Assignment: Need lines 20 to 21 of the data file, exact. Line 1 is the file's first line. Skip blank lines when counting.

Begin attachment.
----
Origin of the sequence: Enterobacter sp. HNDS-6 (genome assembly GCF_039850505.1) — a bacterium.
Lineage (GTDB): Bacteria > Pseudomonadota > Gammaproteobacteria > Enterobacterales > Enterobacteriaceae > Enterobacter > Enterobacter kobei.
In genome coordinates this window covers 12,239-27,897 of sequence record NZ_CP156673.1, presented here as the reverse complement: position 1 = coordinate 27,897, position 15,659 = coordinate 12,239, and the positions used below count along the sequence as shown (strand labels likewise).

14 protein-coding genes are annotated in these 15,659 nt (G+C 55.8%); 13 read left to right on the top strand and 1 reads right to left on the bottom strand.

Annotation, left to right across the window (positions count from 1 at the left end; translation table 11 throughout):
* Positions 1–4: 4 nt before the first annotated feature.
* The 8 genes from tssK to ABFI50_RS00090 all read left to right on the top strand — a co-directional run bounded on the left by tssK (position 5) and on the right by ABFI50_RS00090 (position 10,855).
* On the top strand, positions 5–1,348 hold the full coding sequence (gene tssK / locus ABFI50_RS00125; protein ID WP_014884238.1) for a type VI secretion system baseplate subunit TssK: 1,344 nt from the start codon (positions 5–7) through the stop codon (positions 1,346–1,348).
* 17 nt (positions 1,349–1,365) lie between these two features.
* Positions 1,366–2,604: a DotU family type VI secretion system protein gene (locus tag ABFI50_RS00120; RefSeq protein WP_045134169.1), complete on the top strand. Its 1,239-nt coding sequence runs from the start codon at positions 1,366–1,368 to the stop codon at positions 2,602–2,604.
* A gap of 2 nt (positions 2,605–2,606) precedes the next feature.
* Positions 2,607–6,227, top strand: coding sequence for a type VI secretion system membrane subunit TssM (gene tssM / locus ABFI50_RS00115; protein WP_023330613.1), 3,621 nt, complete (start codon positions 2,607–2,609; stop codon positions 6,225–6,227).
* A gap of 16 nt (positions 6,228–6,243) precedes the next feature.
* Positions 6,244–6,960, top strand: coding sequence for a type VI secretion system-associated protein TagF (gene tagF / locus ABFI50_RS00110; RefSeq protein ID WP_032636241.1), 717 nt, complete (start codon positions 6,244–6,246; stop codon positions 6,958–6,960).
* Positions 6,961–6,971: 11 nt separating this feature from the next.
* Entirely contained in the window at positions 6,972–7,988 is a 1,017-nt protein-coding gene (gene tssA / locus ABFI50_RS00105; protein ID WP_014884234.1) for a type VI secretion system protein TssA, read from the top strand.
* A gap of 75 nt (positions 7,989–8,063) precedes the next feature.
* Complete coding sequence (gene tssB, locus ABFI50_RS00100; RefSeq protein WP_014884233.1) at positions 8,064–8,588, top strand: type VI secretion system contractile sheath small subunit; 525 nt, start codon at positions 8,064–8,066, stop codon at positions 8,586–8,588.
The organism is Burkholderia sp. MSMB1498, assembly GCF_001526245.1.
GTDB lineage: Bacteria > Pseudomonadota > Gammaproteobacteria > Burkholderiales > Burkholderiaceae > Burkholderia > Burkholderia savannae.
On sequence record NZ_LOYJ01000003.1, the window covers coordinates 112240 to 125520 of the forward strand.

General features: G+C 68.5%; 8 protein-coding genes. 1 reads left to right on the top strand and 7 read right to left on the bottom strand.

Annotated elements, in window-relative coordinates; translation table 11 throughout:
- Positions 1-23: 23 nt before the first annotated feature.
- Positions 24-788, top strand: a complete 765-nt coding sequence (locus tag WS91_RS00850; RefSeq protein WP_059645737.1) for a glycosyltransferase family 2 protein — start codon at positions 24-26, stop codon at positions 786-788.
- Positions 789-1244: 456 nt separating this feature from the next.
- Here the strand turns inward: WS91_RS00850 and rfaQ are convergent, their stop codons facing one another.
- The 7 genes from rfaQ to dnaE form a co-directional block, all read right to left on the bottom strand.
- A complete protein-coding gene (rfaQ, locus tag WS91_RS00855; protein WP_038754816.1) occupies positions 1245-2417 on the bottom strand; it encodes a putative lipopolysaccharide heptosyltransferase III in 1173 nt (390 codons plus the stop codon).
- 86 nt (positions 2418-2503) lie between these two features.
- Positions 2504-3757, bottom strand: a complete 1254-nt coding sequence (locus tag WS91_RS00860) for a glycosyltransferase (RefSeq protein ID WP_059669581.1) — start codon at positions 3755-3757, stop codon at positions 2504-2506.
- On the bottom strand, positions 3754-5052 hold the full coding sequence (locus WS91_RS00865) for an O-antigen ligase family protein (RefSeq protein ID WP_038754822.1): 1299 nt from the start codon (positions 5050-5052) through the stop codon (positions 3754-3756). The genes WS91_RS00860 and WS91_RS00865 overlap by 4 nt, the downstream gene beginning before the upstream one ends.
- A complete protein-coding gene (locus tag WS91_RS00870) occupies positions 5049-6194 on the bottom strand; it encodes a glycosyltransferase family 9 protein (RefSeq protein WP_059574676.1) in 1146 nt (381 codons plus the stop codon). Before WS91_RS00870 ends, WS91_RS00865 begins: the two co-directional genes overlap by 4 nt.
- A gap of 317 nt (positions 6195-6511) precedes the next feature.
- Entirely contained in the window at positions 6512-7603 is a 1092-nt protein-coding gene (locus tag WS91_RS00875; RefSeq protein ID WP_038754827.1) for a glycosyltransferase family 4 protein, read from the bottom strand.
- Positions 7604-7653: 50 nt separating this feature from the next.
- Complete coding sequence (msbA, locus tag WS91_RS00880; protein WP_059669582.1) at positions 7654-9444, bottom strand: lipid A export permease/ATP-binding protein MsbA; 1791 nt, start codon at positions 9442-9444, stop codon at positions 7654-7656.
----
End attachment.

GTDB lineage: Bacteria > Pseudomonadota > Gammaproteobacteria > Burkholderiales > Burkholderiaceae > Burkholderia > Burkholderia savannae.
On sequence record NZ_LOYJ01000003.1, the window covers coordinates 112240 to 125520 of the forward strand.